obtained from Asia Umma. The Crown grant must be deemelto have been obtained by the Company for the benefit of theirlessor.
The defendant Company’s possession until 1939, based as it was on
an informallease, wasnot adverseto" the true owner, the
plaintiff’s predecessor in title, Mohammadu Abdul Cader.
In these circumstances the defendant Company had not acquired titlebv prescription.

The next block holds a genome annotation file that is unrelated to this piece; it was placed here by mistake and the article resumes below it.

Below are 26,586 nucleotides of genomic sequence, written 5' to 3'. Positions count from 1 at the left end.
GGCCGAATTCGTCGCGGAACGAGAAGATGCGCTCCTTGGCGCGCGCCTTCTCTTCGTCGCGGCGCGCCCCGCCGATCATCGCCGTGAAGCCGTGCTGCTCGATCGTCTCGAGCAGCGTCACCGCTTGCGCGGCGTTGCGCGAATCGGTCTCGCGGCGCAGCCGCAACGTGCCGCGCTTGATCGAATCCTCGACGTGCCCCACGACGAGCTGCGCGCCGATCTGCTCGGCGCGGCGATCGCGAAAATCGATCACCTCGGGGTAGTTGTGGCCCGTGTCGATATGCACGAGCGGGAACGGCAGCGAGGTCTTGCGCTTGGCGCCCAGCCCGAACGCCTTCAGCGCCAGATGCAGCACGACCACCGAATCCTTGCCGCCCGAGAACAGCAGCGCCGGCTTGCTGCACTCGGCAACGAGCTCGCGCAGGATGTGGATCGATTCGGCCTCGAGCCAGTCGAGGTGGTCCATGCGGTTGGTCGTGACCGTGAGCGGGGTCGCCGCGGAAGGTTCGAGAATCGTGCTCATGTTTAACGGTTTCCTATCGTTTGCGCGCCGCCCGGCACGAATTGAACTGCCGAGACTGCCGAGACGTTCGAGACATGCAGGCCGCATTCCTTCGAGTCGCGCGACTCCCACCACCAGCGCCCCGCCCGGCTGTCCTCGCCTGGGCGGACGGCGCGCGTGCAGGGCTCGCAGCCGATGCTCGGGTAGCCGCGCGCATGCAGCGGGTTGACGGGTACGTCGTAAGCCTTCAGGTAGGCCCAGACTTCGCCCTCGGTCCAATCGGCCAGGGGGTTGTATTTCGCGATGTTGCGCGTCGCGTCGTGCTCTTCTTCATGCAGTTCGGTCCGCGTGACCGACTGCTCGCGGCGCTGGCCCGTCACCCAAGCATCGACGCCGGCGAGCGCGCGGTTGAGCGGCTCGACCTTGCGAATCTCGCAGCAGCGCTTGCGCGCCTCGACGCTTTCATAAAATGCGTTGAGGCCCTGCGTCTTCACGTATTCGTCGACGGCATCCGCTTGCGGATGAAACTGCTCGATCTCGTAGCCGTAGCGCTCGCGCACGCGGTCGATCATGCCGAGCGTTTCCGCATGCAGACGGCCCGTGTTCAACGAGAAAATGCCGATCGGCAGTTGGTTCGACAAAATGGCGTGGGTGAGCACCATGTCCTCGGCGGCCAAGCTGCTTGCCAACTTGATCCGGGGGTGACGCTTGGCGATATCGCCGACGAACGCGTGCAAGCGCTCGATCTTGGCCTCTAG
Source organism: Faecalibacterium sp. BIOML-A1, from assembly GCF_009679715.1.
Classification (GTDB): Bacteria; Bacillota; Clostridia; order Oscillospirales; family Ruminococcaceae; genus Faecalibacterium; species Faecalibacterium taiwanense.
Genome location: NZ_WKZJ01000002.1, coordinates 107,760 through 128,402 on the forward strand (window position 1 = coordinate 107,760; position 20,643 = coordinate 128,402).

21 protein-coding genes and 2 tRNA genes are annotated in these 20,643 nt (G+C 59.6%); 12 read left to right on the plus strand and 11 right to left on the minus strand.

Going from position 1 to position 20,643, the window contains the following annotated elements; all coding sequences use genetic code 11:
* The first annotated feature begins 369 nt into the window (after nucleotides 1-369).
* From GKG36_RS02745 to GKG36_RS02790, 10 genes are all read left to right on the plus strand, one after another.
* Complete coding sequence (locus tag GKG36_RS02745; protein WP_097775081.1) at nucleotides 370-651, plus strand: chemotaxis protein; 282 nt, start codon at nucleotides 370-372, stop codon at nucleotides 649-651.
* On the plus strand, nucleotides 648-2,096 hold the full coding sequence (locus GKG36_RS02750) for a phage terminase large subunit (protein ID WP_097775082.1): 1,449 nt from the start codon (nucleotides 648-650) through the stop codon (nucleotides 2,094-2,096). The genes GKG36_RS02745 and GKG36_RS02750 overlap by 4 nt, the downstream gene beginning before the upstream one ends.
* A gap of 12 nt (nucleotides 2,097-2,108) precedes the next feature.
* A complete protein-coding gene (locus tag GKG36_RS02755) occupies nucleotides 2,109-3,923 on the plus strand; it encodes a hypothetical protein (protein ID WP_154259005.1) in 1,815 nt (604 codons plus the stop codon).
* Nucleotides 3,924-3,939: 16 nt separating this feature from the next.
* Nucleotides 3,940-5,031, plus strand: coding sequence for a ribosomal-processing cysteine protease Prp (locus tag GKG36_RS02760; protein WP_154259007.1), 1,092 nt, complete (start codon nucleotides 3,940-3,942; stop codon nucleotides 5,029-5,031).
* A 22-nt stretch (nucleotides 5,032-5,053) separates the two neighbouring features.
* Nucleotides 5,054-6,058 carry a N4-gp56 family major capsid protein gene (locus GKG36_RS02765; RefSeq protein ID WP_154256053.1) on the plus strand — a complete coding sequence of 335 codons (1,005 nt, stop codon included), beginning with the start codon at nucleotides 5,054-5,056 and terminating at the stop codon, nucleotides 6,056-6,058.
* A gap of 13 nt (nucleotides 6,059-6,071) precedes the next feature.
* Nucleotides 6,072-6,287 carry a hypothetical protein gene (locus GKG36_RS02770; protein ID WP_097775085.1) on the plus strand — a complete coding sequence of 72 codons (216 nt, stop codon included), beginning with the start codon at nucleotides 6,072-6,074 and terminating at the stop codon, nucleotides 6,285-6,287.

I do not think the learned Judge’s conclusions so far as they are sum-marisedin (a) can becontested.With regardto the conclusions at (b)
Ialsoagree that theplaintiff’s title was notwiped out by the Crown
•Grant of 1914. The Crown Grant (D 6) describes the premises transferred
256 HOWARD G.J.—Opalgalla Tea and Rubber Estates, Ltd., and Hussain.